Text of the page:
Possible signs of childhood non-Hodgkin lymphoma include breathing problems and swollen lymph nodes. Other conditions may cause the same symptoms. Check with a doctor for trouble breathing, wheezing, coughing, or high-pitched breathing sounds. Swelling of the head, neck, upper body, or arms are also possible signs, as is trouble swallowing. Other signs include painless swelling of the lymph nodes in the neck, underarm, stomach, or groin, and in boys, painless lump or swelling in a testicle. Fever or weight loss for no known reason and night sweats are also possible signs.

What are the stages of childhood non-Hodgkin lymphoma?

The following stages are used for childhood non-Hodgkin lymphoma:
• Stage I: Cancer is found in one group of lymph nodes or one area outside the lymph nodes, but no cancer is found in the abdomen or mediastinum (the area between the lungs).
• Stage II: Cancer is found in one area outside the lymph nodes and in nearby lymph node; or in two or more areas above or below the diaphragm; or cancer started in the stomach, appendix, or intestines and can be removed by surgery.
• Stage III: Cancer is found in at least one area above and below the diaphragm, or cancer started in the chest, or cancer started in the abdomen and spread throughout the abdomen, or in the area around the spine.
• Stage IV: Cancer is found in the bone marrow, brain, or cerebrospinal fluid (CSF). Cancer may also be found in other parts of the body.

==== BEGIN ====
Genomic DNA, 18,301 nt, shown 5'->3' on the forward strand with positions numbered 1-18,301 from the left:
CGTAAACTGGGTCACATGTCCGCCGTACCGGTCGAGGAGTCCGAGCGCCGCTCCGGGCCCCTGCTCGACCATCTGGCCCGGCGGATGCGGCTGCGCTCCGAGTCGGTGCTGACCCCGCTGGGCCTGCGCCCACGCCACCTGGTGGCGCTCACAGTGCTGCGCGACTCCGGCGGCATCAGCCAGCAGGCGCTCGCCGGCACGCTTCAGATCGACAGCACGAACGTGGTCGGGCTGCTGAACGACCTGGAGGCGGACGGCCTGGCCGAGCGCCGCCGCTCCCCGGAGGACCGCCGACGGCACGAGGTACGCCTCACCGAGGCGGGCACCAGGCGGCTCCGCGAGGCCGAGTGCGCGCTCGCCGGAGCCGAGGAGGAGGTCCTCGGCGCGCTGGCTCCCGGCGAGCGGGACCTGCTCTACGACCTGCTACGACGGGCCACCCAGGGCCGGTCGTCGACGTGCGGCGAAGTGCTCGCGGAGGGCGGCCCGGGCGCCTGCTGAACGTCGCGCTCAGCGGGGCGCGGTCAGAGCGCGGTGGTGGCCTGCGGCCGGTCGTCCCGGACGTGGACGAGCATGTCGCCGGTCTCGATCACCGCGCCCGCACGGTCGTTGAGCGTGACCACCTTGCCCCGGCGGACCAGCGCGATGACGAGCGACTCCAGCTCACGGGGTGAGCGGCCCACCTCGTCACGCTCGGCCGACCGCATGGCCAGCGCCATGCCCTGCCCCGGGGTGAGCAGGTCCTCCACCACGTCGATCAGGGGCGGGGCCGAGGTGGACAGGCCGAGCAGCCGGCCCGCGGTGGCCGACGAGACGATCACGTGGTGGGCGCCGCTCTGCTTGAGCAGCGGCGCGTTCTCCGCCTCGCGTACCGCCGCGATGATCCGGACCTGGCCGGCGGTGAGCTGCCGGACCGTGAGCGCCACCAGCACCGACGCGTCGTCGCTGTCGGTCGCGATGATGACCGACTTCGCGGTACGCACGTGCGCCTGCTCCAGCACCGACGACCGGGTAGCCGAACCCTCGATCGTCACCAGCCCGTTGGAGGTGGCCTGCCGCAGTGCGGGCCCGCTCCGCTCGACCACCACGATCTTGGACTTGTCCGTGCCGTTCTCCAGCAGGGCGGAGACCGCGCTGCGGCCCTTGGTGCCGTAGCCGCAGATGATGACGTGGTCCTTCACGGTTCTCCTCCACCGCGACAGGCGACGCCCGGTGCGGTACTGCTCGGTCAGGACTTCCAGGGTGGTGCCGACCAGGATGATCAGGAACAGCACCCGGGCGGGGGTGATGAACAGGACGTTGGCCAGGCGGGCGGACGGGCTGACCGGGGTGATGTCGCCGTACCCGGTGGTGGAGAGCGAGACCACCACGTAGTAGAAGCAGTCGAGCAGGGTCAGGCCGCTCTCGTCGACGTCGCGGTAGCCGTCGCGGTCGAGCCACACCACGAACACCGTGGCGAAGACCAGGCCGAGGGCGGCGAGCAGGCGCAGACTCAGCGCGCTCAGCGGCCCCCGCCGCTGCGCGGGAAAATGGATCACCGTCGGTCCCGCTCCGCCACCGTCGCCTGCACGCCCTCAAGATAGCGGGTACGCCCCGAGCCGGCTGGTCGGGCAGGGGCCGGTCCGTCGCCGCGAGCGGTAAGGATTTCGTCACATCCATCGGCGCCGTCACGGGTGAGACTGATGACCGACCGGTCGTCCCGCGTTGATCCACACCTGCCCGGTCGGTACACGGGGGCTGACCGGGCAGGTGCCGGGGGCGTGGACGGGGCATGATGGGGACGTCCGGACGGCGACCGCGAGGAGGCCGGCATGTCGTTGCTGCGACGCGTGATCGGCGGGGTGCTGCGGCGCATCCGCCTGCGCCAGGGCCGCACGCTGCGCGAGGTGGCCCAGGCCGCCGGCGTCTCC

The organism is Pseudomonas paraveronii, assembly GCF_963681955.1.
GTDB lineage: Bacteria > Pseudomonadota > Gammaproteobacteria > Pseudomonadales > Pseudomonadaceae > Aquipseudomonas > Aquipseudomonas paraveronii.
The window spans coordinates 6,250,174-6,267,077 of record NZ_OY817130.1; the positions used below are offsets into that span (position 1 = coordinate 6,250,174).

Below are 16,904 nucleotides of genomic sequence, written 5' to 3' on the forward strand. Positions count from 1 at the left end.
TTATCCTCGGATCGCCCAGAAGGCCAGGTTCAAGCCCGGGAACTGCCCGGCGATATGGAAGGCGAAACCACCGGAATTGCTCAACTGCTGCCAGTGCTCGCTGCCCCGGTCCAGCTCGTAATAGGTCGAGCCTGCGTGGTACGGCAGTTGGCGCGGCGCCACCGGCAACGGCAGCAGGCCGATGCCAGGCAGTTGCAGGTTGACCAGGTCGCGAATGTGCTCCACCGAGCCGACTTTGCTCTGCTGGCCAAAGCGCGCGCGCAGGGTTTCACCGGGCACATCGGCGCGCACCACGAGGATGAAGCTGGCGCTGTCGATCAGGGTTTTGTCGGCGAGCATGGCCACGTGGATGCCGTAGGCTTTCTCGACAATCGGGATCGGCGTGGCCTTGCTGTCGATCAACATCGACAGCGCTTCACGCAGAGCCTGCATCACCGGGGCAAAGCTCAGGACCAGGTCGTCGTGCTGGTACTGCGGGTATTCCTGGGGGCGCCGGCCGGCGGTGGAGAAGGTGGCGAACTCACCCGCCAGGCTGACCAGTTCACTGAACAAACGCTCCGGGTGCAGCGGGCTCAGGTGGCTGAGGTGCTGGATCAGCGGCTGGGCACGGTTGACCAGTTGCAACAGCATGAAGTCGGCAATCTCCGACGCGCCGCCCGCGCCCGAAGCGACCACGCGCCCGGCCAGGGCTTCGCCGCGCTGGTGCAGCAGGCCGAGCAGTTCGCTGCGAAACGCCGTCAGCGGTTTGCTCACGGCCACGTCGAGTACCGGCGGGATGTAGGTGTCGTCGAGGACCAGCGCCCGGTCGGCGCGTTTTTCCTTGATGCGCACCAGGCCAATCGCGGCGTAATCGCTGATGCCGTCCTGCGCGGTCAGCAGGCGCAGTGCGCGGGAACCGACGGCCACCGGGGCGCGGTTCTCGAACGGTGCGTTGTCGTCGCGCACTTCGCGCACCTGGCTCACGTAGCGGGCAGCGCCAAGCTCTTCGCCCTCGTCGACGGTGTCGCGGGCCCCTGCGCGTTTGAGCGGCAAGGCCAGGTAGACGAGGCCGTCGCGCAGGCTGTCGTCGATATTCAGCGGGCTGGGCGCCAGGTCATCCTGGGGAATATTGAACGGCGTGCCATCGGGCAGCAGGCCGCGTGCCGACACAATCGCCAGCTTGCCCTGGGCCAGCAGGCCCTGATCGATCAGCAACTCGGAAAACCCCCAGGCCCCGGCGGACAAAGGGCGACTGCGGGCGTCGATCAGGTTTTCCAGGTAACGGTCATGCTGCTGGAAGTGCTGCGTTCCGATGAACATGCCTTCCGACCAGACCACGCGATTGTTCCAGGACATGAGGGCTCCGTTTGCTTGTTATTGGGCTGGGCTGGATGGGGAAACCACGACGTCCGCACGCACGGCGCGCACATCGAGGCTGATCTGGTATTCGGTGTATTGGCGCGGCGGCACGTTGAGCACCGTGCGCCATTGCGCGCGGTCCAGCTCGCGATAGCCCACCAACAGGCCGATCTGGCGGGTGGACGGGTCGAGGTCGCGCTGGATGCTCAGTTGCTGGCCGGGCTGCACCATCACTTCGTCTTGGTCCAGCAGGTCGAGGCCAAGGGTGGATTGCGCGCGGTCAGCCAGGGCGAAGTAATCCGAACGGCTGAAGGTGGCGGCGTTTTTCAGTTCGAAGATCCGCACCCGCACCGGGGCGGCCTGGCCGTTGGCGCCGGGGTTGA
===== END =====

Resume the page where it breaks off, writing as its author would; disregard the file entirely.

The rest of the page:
• Recurrent: Disease has recurred (come back) after it has been treated. Childhood nonHodgkin lymphoma may come back in the lymph system or in other parts of the body.

What affects the chances of recovery and treatment options?

The prognosis (chance of recovery) and treatment options for childhood non-Hodgkin lymphoma depend on the following:
• Age of patient
• Type of lymphoma
• Stage of the cancer
• Number of places outside of the lymph nodes to which cancer has spread
• Whether the lymphoma has spread to the bone marrow or central nervous system (brain and spinal cord)
• Whether there are certain changes in the chromosomes
• The type of initial treatment
• Whether the lymphoma responds to initial treatment
• Patient’s general health

What types of treatment are used for non-Hodgkin lymphoma?

Four types of standard treatment are used for childhood non-Hodgkin lymphoma: chemotherapy, radiation therapy (in certain patients), high-dose chemotherapy with stem cell transplant, and targeted therapy. These treatments are described earlier in this chapter. New types of treatment are being tested in clinical trials. Patients may want to think about taking part in a clinical trial. Some cancer treatments cause side effects months or years after treatment has ended. Side effects from cancer treatment that begin during or after treatment and continue for months or years are called late effects. Late effects of cancer treatment may include the following:
• Physical problems
• Changes in mood, feelings, thinking, learning, or memory
• Second cancers (new types of cancer)
Some late effects may be treated or controlled. It is important to talk with your doctors
about the effects, cancer treatment can have.